The "silica sol", as the term is used herein may also be referred to as a colloidal silica. The silica sol should contain from at least 15 weight percent solids, and may contain up to about 60 weight percent solids or more. Advantageously, for efficiency in achieving desirable coating properties, the colloidal silica will contain from about 20 to 50 weight percent solids. Preferably for best coating performance, the silica sol will contribute SiO2 to the topcoat composition while being free from alkali metal or other metals, and thereby being otherwise stabilized.
The silica sol will most always contribute from about 1 to about 40 weight percent to the total coating composition. Less than about 1 weight percent can be insufficient for providing enhanced corrosion resistance of the cured topcoating while greater than 40 weight percent can lead to viscous compositions that are difficult to apply. Advantageously for best ease of application plus desirable topcoating corrosion resistance, the coating composition will contain from about 2 to about 25 percent by weight of silica sol.
The aqueous acrylic resin dispersion will most usually have a solids content within the range from about 20 to about 70 weight percent. For most suitable viscosities providing best ease of mixing in forming the coating composition, the acrylic resin selected will typically have from about 30 to about 55 weight percent solids. It is to be understood that the resin selected can be a commercially available resin. These resins can contain additives which may include constituents such as an emulsion stabilizer, that may also serve as a pH adjuster, a preservative and also surface active agent. It is contemplated that for the acrylic resin at least the major amount of the resin will be supplied by acrylic polymer but that copolymers can be present. Most typically the useful resin will contain no more than about 5 to 10 weight percent of polymerized monomers other than acrylic resin.
As has been mentioned hereinabove, the acrylic resin is a water-based dispersion resin, and is used with a water-based silica sol. For these aqueous compositions of the present invention, it is necessary that they have compatible pH. By this, for example, it is meant that for the silica sols having a pH in aqueous medium of above 7, an acrylic resin should be selected that likewise has a pH in aqueous medium of above 7. Generally such compatible resin and sol will each have a pH within the range from about 7.5 to about 10, and more often have a pH of less than about 9.5, and thereby provide a coating composition of enhanced stability against gellation.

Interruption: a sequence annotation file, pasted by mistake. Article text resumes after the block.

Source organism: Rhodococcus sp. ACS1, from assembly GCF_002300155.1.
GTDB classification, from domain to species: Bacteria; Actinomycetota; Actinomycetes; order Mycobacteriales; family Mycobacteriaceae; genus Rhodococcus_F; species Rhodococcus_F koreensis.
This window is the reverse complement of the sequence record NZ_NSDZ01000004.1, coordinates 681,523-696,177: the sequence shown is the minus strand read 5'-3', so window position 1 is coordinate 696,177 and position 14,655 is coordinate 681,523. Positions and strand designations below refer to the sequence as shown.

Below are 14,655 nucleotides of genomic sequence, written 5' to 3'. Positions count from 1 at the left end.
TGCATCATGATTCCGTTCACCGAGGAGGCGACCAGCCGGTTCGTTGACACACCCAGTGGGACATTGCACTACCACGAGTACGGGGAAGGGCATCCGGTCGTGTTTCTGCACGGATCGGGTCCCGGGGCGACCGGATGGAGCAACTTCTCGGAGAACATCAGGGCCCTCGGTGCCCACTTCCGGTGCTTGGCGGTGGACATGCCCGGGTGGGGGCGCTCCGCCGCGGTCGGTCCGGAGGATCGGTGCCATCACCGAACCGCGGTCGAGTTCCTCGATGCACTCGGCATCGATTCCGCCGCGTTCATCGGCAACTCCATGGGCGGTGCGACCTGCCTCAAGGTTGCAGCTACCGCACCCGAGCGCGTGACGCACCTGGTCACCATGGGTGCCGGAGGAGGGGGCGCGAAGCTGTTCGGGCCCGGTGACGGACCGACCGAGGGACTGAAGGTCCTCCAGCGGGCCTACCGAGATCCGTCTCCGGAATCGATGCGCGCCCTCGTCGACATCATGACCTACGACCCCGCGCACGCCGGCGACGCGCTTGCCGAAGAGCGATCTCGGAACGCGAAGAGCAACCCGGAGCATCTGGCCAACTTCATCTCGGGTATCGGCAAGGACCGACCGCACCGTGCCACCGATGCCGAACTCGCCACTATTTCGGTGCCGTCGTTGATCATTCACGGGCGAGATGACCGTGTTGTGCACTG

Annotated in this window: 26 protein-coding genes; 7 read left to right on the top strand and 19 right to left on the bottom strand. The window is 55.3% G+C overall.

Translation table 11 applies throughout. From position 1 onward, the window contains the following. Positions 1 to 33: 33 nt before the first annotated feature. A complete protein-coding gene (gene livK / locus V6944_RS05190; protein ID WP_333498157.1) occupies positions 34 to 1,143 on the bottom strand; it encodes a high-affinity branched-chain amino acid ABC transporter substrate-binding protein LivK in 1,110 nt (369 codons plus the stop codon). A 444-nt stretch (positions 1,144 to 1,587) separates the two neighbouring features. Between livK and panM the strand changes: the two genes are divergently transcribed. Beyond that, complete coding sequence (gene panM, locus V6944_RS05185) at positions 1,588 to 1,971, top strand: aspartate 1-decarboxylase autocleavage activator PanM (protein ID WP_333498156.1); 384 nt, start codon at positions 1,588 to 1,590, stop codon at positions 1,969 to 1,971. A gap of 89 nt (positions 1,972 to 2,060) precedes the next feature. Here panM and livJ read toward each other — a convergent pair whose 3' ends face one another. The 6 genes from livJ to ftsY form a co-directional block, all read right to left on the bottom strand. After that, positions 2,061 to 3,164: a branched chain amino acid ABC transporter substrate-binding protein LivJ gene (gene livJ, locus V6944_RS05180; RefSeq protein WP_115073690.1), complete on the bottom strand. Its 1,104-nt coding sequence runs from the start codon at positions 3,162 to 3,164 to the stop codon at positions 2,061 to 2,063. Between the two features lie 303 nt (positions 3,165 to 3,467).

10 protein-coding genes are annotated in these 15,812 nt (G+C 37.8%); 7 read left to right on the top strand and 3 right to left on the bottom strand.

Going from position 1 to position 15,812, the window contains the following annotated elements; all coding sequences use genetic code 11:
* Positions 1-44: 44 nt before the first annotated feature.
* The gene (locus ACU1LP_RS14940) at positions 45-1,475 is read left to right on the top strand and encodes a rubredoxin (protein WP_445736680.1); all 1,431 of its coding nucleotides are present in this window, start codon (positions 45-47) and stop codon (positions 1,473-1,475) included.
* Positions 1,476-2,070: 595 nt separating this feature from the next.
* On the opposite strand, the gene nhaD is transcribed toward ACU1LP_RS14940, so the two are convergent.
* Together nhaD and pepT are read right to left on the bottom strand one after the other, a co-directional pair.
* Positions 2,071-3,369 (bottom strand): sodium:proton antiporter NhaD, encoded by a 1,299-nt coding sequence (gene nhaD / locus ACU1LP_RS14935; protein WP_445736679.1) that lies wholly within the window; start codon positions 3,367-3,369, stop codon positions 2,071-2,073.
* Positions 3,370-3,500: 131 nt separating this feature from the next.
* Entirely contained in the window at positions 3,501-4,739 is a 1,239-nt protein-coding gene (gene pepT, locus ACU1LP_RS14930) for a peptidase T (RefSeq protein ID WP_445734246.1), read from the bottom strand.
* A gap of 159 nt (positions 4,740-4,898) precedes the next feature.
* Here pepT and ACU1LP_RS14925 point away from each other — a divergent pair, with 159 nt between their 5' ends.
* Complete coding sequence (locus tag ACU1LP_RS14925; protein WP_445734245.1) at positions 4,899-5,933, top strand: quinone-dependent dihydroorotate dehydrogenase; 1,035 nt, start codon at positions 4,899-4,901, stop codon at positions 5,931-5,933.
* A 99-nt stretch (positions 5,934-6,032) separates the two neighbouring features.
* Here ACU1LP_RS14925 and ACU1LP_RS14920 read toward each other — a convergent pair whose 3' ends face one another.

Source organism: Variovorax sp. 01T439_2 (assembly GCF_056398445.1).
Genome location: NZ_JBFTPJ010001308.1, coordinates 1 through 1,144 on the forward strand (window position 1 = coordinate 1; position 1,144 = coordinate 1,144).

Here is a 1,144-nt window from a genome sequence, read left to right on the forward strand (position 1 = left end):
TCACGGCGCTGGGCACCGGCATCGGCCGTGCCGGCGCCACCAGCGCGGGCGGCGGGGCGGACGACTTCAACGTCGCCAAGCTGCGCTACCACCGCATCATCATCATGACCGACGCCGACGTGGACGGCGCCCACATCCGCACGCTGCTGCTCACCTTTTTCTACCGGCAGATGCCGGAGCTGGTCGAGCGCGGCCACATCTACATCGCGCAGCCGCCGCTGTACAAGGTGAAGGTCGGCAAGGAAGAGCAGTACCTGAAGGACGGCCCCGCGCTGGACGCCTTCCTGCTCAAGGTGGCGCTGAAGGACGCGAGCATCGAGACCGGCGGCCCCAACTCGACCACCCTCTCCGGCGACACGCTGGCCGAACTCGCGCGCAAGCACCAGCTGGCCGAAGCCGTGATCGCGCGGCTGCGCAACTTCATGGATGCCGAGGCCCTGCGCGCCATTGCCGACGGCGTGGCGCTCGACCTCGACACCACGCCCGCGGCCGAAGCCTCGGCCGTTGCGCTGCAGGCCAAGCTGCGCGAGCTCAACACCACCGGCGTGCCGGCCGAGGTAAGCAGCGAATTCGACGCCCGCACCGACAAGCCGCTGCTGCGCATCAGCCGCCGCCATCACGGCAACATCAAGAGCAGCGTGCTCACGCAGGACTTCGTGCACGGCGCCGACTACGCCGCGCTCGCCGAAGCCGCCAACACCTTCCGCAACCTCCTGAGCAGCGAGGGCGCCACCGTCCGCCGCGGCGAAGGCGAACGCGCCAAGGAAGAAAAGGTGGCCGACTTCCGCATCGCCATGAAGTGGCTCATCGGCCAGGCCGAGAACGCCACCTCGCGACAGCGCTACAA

The coating composition will most always contain from about 4 to about 40 weight percent of acrylic resin dispersion, basis total composition weight. An amount of less than about 4 weight percent resin can be insufficient for providing a composition of desirable stability. On the other hand, greater than about 40 weight percent resin will yield compositions which are highly viscous and difficult to apply. For most stable dispersions with desirable viscosity, the coating composition will preferably contain from about 10 to about 30 percent by weight of acrylic resin.
It has been found that amorphous silicas can usefully serve as thixotropic agents. They can be easily blended into the aqueous composition medium and are serviceable in helping to retard coating separation of topcoat to basecoat. The useful amorphous silicas are aqueous solutions or particulate materials having SiO2 content of well above 80 weight percent. They may contribute from as little as about 0.2 to 5 percent by weight of the coating composition. Less than about 0.2 percent will be insufficient to desirably retard coating separation while greater than about 5 percent can be uneconomical.